Landscaper fined for not fixing faults – Haval Akrawy

This announcement is for: 
  • Substandard turf and concrete work in Beeliar and Ashby
  • Ignoring a building remedy order is an offence under WA’s building laws
  • $5,000 fine and $2,000 in costs to be paid

A Perth magistrate says two home owners were left in a “vulnerable position” after paying for substandard work by a landscaper, who ignored orders from the Building Commissioner to fix the faults.

Haval Akrawy, also known as Rico Charles and trading as JL Exposed Concreting & Landscaping, was fined $5,000 at Perth Magistrates Court for twice failing to comply with a building remedy order without a reasonable excuse. This is an offence under WA’s building service complaint laws.

According to facts presented in court, a Beeliar home owner lodged a complaint with Building and Energy in 2020 regarding the quality of an artificial lawn installed by Mr Akrawy. The subsequent building remedy order required Mr Akrawy to correct issues such as improper compaction, incorrect levels, excessive gaps and inadequate fixings, including unsecured cut-off pieces.

In 2021, a home owner in Ashby lodged a complaint with Building and Energy about Mr Akrawy’s installation of exposed aggregate concrete. A building remedy order required rectification of excessive cracks and completion of unfinished work.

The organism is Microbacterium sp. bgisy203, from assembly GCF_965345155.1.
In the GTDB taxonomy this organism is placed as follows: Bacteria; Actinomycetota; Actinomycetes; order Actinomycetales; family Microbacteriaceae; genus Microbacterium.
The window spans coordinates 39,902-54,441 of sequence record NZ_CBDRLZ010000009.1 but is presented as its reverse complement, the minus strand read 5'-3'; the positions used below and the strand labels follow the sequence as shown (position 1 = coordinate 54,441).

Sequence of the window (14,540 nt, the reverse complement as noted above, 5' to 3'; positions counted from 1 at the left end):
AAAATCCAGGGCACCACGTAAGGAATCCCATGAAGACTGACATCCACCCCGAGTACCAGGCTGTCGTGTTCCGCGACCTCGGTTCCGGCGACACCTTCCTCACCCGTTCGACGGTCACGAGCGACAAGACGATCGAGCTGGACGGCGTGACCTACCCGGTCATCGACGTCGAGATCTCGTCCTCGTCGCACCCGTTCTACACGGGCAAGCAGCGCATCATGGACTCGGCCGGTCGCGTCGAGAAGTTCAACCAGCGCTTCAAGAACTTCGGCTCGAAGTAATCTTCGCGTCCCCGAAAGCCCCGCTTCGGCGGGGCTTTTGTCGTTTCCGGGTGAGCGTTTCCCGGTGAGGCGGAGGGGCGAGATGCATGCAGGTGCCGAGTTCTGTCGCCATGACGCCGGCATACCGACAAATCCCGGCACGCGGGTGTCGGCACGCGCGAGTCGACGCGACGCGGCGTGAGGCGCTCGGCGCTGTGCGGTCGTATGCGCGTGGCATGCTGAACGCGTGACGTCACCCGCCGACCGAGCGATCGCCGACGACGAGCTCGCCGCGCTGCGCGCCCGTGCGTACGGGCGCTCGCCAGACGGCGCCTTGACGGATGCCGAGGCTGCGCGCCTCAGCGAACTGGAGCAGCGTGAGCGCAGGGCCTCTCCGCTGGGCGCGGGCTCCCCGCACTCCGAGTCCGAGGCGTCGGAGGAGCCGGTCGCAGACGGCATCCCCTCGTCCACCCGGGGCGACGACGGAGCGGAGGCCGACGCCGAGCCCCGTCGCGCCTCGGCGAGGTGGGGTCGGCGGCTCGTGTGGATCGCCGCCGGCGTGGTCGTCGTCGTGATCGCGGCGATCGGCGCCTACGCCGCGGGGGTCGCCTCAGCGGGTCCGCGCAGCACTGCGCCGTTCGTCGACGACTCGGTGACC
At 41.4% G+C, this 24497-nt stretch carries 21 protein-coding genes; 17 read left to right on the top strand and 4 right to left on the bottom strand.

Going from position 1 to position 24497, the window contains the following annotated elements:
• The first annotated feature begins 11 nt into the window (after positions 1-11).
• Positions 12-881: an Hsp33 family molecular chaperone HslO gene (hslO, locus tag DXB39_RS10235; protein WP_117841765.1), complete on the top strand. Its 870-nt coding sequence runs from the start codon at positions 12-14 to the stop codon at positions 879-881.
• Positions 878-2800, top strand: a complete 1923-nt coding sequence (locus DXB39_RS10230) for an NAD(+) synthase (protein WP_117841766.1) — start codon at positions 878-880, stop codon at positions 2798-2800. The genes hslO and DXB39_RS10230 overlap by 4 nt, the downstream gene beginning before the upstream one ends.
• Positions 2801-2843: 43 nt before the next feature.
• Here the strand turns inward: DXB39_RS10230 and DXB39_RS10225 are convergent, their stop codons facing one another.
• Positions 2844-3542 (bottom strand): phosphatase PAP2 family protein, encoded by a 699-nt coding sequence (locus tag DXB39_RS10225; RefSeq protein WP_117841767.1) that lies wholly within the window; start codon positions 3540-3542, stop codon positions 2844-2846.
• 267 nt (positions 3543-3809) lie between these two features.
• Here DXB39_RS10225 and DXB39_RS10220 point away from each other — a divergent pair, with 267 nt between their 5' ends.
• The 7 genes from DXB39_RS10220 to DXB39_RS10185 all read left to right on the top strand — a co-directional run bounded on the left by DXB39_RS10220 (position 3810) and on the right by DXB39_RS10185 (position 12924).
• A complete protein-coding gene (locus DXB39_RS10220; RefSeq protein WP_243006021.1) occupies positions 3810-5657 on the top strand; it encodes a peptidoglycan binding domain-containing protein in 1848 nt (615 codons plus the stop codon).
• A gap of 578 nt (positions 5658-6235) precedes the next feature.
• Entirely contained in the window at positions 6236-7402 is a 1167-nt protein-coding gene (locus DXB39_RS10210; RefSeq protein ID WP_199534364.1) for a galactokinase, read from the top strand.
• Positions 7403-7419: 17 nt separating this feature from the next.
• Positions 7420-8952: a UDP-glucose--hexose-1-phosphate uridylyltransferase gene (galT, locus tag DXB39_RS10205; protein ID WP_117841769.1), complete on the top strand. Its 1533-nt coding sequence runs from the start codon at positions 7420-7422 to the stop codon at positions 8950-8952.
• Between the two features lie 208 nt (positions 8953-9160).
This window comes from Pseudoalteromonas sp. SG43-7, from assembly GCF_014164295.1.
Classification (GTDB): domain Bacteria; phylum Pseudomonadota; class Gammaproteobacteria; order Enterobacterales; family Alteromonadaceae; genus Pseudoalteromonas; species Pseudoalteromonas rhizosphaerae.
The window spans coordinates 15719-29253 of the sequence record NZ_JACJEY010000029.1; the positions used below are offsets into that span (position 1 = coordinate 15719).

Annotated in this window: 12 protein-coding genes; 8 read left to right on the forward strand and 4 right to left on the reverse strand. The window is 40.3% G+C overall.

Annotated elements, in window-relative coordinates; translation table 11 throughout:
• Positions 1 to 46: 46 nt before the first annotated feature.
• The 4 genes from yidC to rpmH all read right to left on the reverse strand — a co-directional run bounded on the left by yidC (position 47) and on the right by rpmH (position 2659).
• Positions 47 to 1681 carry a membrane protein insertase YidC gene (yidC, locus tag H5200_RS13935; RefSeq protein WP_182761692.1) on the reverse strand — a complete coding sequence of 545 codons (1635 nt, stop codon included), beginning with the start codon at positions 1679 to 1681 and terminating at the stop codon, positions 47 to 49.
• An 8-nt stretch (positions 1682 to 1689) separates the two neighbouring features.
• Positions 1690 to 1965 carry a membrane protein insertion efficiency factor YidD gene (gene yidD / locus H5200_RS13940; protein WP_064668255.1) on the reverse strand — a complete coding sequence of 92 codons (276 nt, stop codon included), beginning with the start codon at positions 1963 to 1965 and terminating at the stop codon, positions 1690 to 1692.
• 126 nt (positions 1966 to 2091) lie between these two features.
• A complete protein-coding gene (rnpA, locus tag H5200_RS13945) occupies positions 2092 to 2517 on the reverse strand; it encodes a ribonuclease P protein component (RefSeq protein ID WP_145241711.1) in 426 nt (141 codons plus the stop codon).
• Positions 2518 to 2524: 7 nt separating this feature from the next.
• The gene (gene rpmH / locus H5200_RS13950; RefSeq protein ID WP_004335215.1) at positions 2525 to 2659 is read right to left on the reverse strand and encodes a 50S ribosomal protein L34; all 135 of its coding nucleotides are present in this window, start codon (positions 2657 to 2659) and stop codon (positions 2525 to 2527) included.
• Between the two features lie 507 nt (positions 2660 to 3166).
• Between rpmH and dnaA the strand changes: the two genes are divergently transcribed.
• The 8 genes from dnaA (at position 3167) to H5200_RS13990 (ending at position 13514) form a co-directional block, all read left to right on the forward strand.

Mr Akrawy made no attempt to comply with either order within the 28-day deadline, nor has he paid subsequent compensation orders.

In court last month, Magistrate Elaine Campione also ordered Mr Akrawy to pay $2,044.30 in costs and noted his lack of engagement with any part of the process. Her Honour said the substandard work had left the consumers in a vulnerable position.

Building and Energy Executive Director Saj Abdoolakhan said building industry participants who do not uphold their responsibilities will be held to account.

“It is unacceptable to carry out work of this standard in the first place, as well as showing a blatant disregard for the opportunity to make it right,” Mr Abdoolakhan said.

“Not complying with a building remedy order is illegal and the consequences will not simply go away.

“I also urge consumers to avoid paying for any work in full until it is completed to the standard agreed in a written and signed contract.”


Media contact:

Building and Energy
Media release
14 Nov 2022

Last modified: